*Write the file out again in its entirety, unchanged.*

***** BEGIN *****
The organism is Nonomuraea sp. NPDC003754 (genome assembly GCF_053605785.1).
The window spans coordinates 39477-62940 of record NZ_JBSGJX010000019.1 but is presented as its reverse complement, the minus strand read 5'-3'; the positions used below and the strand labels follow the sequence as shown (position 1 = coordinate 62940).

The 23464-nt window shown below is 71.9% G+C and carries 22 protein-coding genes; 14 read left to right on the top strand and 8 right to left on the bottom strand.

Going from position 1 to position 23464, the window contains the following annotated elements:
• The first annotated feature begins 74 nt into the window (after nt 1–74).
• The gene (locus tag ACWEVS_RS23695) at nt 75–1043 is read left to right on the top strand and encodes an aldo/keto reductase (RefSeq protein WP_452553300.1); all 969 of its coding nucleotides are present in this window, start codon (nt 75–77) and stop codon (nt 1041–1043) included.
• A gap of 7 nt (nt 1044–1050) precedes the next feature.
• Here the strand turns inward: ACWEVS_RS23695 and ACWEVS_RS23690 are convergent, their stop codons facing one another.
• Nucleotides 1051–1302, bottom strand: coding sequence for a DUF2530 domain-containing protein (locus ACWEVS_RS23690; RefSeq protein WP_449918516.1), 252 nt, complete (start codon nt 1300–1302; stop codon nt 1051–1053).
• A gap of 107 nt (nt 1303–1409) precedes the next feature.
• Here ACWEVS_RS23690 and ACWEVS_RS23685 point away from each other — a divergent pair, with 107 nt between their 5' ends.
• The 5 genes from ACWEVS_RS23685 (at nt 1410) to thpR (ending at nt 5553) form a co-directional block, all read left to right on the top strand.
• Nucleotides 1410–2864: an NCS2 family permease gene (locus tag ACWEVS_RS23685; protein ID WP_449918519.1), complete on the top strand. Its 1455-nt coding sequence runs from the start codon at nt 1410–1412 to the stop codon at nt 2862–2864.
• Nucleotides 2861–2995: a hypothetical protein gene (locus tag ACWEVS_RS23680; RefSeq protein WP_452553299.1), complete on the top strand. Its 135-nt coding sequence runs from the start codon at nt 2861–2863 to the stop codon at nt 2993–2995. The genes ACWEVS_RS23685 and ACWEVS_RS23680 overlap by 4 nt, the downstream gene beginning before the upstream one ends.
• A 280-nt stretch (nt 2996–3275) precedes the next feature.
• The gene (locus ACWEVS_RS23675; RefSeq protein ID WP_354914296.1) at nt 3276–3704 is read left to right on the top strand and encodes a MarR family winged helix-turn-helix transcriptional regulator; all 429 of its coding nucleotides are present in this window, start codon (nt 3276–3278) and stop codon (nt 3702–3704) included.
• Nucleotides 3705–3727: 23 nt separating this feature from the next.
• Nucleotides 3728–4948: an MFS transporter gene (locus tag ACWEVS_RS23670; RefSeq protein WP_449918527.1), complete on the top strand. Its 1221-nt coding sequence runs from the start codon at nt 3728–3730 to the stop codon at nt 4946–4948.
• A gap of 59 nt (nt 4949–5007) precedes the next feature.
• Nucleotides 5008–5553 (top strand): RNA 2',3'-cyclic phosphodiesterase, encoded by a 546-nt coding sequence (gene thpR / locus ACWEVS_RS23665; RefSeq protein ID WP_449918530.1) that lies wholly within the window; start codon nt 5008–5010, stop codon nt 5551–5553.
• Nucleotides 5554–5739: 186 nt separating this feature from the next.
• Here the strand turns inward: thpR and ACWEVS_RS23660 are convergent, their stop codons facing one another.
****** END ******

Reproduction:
The organism is Nonomuraea sp. NPDC003754 (genome assembly GCF_053605785.1).
The window spans coordinates 39477-62940 of record NZ_JBSGJX010000019.1 but is presented as its reverse complement, the minus strand read 5'-3'; the positions used below and the strand labels follow the sequence as shown (position 1 = coordinate 62940).

The 23464-nt window shown below is 71.9% G+C and carries 22 protein-coding genes; 14 read left to right on the top strand and 8 right to left on the bottom strand.

Going from position 1 to position 23464, the window contains the following annotated elements:
• The first annotated feature begins 74 nt into the window (after nt 1–74).
• The gene (locus tag ACWEVS_RS23695) at nt 75–1043 is read left to right on the top strand and encodes an aldo/keto reductase (RefSeq protein WP_452553300.1); all 969 of its coding nucleotides are present in this window, start codon (nt 75–77) and stop codon (nt 1041–1043) included.
• A gap of 7 nt (nt 1044–1050) precedes the next feature.
• Here the strand turns inward: ACWEVS_RS23695 and ACWEVS_RS23690 are convergent, their stop codons facing one another.
• Nucleotides 1051–1302, bottom strand: coding sequence for a DUF2530 domain-containing protein (locus ACWEVS_RS23690; RefSeq protein WP_449918516.1), 252 nt, complete (start codon nt 1300–1302; stop codon nt 1051–1053).
• A gap of 107 nt (nt 1303–1409) precedes the next feature.
• Here ACWEVS_RS23690 and ACWEVS_RS23685 point away from each other — a divergent pair, with 107 nt between their 5' ends.
• The 5 genes from ACWEVS_RS23685 (at nt 1410) to thpR (ending at nt 5553) form a co-directional block, all read left to right on the top strand.
• Nucleotides 1410–2864: an NCS2 family permease gene (locus tag ACWEVS_RS23685; protein ID WP_449918519.1), complete on the top strand. Its 1455-nt coding sequence runs from the start codon at nt 1410–1412 to the stop codon at nt 2862–2864.
• Nucleotides 2861–2995: a hypothetical protein gene (locus tag ACWEVS_RS23680; RefSeq protein WP_452553299.1), complete on the top strand. Its 135-nt coding sequence runs from the start codon at nt 2861–2863 to the stop codon at nt 2993–2995. The genes ACWEVS_RS23685 and ACWEVS_RS23680 overlap by 4 nt, the downstream gene beginning before the upstream one ends.
• A 280-nt stretch (nt 2996–3275) precedes the next feature.
• The gene (locus ACWEVS_RS23675; RefSeq protein ID WP_354914296.1) at nt 3276–3704 is read left to right on the top strand and encodes a MarR family winged helix-turn-helix transcriptional regulator; all 429 of its coding nucleotides are present in this window, start codon (nt 3276–3278) and stop codon (nt 3702–3704) included.
• Nucleotides 3705–3727: 23 nt separating this feature from the next.
• Nucleotides 3728–4948: an MFS transporter gene (locus tag ACWEVS_RS23670; RefSeq protein WP_449918527.1), complete on the top strand. Its 1221-nt coding sequence runs from the start codon at nt 3728–3730 to the stop codon at nt 4946–4948.
• A gap of 59 nt (nt 4949–5007) precedes the next feature.
• Nucleotides 5008–5553 (top strand): RNA 2',3'-cyclic phosphodiesterase, encoded by a 546-nt coding sequence (gene thpR / locus ACWEVS_RS23665; RefSeq protein ID WP_449918530.1) that lies wholly within the window; start codon nt 5008–5010, stop codon nt 5551–5553.
• Nucleotides 5554–5739: 186 nt separating this feature from the next.
• Here the strand turns inward: thpR and ACWEVS_RS23660 are convergent, their stop codons facing one another.